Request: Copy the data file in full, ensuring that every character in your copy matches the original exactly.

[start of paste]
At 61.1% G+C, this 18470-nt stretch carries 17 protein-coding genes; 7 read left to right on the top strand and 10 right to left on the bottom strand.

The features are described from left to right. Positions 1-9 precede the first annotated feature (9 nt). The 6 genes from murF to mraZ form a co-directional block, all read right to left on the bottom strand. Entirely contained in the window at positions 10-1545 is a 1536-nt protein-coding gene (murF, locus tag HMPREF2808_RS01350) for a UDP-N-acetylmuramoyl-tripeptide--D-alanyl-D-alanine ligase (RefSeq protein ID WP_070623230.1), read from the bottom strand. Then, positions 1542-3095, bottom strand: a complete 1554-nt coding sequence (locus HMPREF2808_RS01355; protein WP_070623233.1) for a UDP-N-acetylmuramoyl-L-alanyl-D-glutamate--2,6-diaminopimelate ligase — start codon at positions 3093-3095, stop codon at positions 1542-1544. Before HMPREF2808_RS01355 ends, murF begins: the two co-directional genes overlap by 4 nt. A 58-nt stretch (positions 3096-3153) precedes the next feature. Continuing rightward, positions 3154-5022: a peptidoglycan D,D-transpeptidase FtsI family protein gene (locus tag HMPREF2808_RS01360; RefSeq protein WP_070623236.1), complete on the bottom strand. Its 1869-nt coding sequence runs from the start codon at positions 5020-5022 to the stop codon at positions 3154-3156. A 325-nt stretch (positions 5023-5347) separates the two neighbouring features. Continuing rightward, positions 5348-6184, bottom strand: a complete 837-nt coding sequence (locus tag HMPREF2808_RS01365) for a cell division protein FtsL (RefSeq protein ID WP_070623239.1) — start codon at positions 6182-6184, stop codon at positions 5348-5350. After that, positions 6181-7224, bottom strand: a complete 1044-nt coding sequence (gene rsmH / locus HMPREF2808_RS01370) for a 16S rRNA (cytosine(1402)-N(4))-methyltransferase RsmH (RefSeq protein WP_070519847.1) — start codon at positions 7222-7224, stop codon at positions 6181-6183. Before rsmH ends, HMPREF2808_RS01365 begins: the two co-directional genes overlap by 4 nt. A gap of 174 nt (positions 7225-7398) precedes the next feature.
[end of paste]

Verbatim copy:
At 61.1% G+C, this 18470-nt stretch carries 17 protein-coding genes; 7 read left to right on the top strand and 10 right to left on the bottom strand.

The features are described from left to right. Positions 1-9 precede the first annotated feature (9 nt). The 6 genes from murF to mraZ form a co-directional block, all read right to left on the bottom strand. Entirely contained in the window at positions 10-1545 is a 1536-nt protein-coding gene (murF, locus tag HMPREF2808_RS01350) for a UDP-N-acetylmuramoyl-tripeptide--D-alanyl-D-alanine ligase (RefSeq protein ID WP_070623230.1), read from the bottom strand. Then, positions 1542-3095, bottom strand: a complete 1554-nt coding sequence (locus HMPREF2808_RS01355; protein WP_070623233.1) for a UDP-N-acetylmuramoyl-L-alanyl-D-glutamate--2,6-diaminopimelate ligase — start codon at positions 3093-3095, stop codon at positions 1542-1544. Before HMPREF2808_RS01355 ends, murF begins: the two co-directional genes overlap by 4 nt. A 58-nt stretch (positions 3096-3153) precedes the next feature. Continuing rightward, positions 3154-5022: a peptidoglycan D,D-transpeptidase FtsI family protein gene (locus tag HMPREF2808_RS01360; RefSeq protein WP_070623236.1), complete on the bottom strand. Its 1869-nt coding sequence runs from the start codon at positions 5020-5022 to the stop codon at positions 3154-3156. A 325-nt stretch (positions 5023-5347) separates the two neighbouring features. Continuing rightward, positions 5348-6184, bottom strand: a complete 837-nt coding sequence (locus tag HMPREF2808_RS01365) for a cell division protein FtsL (RefSeq protein ID WP_070623239.1) — start codon at positions 6182-6184, stop codon at positions 5348-5350. After that, positions 6181-7224, bottom strand: a complete 1044-nt coding sequence (gene rsmH / locus HMPREF2808_RS01370) for a 16S rRNA (cytosine(1402)-N(4))-methyltransferase RsmH (RefSeq protein WP_070519847.1) — start codon at positions 7222-7224, stop codon at positions 6181-6183. Before rsmH ends, HMPREF2808_RS01365 begins: the two co-directional genes overlap by 4 nt. A gap of 174 nt (positions 7225-7398) precedes the next feature.